Lucien Gregoire must be one of the bravest authors alive today. His book is divided into two major sections: the first is a biography of Albino Luciani. Parts of this biography are deeply personal and highly authoritative, since the author was known to a priest, who was personal assistant to Luciani when the latter was bishop of Vittorio Veneto, and who was, himself, killed 'mafia-style', by a high-speed hit-and-run driver outside St Peter's, just hours after the death of his former master. I urge you to spend time with Lucien and Father Jack, in the glorious setting of Vittorio Veneto: the picture is touching and intimate, and has much to teach of this saintly man who was to become John Paul I.

The biography is absolutely vital to a complete understanding of the second part of the book: the investigation into the suspicious sudden death of John Paul I. It uses his biographical backgrond to reveal why Albino Luciani posed such a huge threat to the Roman curia, politically and (more importantly for the Church)theologically. And it is the theological explanation as to a motive for his murder which renders this book so very much more satisfactory to the Christian reader (like myself) than is the Yallop account.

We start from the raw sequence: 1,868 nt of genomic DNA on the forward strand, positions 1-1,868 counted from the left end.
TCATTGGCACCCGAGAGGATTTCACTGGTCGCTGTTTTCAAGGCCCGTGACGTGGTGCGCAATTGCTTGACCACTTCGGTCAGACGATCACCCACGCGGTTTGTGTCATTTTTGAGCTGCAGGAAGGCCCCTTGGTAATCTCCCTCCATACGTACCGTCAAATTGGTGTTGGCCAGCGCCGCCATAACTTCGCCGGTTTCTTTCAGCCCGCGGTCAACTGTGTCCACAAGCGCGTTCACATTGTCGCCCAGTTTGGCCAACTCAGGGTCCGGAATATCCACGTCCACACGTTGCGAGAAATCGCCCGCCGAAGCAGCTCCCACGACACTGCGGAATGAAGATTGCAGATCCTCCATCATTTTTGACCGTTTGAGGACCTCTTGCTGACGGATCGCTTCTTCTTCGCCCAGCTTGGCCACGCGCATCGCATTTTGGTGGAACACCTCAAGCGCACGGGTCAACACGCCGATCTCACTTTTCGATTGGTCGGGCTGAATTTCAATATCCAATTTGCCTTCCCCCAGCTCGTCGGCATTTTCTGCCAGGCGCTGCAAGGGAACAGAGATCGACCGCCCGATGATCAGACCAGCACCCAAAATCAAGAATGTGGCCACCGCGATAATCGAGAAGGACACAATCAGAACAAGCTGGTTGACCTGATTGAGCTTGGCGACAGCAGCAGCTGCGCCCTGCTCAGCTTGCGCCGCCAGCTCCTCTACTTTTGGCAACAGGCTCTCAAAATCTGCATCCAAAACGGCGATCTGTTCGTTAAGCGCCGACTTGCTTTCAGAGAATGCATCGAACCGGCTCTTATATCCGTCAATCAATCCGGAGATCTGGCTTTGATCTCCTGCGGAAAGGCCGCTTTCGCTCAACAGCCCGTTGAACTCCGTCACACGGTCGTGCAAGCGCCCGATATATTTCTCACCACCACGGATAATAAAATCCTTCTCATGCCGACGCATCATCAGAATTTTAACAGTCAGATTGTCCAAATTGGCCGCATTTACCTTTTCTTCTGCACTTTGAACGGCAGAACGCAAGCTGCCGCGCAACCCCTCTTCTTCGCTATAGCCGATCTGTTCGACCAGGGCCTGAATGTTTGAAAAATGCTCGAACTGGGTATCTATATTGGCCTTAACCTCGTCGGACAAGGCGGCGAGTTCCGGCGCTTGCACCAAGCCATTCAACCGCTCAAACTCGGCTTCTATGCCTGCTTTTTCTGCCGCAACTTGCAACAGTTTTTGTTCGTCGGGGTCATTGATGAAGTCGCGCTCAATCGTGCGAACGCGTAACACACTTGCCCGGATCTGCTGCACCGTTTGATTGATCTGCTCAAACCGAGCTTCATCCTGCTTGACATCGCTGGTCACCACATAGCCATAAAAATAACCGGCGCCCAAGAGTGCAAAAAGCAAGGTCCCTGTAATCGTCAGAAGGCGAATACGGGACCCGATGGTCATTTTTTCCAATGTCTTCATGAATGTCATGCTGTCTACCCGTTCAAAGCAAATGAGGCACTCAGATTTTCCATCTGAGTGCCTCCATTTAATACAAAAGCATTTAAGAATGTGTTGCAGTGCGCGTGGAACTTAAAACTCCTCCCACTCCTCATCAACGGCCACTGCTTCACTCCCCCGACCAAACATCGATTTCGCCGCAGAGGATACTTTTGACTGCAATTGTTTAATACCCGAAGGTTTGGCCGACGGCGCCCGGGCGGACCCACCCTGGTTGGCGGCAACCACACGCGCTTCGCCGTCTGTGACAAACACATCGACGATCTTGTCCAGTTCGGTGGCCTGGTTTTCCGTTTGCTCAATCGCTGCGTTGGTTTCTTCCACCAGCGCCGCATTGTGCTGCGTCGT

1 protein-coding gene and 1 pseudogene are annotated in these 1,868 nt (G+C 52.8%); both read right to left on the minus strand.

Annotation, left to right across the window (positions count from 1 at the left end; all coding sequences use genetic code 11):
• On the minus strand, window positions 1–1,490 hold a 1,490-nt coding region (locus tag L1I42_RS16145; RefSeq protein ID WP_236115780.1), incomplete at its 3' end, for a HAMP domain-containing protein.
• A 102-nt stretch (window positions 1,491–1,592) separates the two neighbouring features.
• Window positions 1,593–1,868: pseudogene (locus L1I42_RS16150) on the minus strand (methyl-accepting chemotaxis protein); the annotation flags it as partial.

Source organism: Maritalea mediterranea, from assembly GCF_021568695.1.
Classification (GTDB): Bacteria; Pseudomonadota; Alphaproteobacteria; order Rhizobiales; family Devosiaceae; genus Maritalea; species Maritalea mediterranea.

Gregoire has been meticulous in his researches; and has compiled a list of all those with similar political/ theological views to those of Luciani, who also met untimely and suspicious deaths in the late Seventies. Did you know, for instance, that Paul VI may have been poisoned? Or the young and vital Russian Orthodox Patriarch of Leningrad, who died in the Pope's arms, having drunk coffee in his presence? Were you aware of the threats to the life of the great Belgian Primate, Leon Joseph Suenens. The list includes Cardinals, Bishops, Swiss Guards, Nuns, and secretaries and assistants; as well as those of the criminal underworld and the grim Propaganda Due Masonic Lodge.

This book will change your view of a great many people: so prepare to be shocked. I have always been angry with Paul VI for 'Humanae Vitae': but my mind has been changed, having read Gregoire's account of the role such a document was designed to play in ensuring the succession of Luciani to the Chair of Peter. And for those currently contemplating the canonisation of John Paul II, Gregoire's book has a message, too. If carried through, this may be one of the Roman Catholic Church's most collossal blunders. Better to canonise his predecessor.